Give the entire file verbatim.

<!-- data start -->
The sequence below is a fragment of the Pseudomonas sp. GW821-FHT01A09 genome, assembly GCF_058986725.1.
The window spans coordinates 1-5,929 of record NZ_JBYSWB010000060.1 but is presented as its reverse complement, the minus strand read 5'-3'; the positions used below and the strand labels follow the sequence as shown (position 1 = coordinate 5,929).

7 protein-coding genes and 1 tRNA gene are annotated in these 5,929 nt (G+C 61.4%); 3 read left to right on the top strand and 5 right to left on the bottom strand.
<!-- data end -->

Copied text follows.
The sequence below is a fragment of the Pseudomonas sp. GW821-FHT01A09 genome, assembly GCF_058986725.1.
The window spans coordinates 1-5,929 of record NZ_JBYSWB010000060.1 but is presented as its reverse complement, the minus strand read 5'-3'; the positions used below and the strand labels follow the sequence as shown (position 1 = coordinate 5,929).

7 protein-coding genes and 1 tRNA gene are annotated in these 5,929 nt (G+C 61.4%); 3 read left to right on the top strand and 5 right to left on the bottom strand.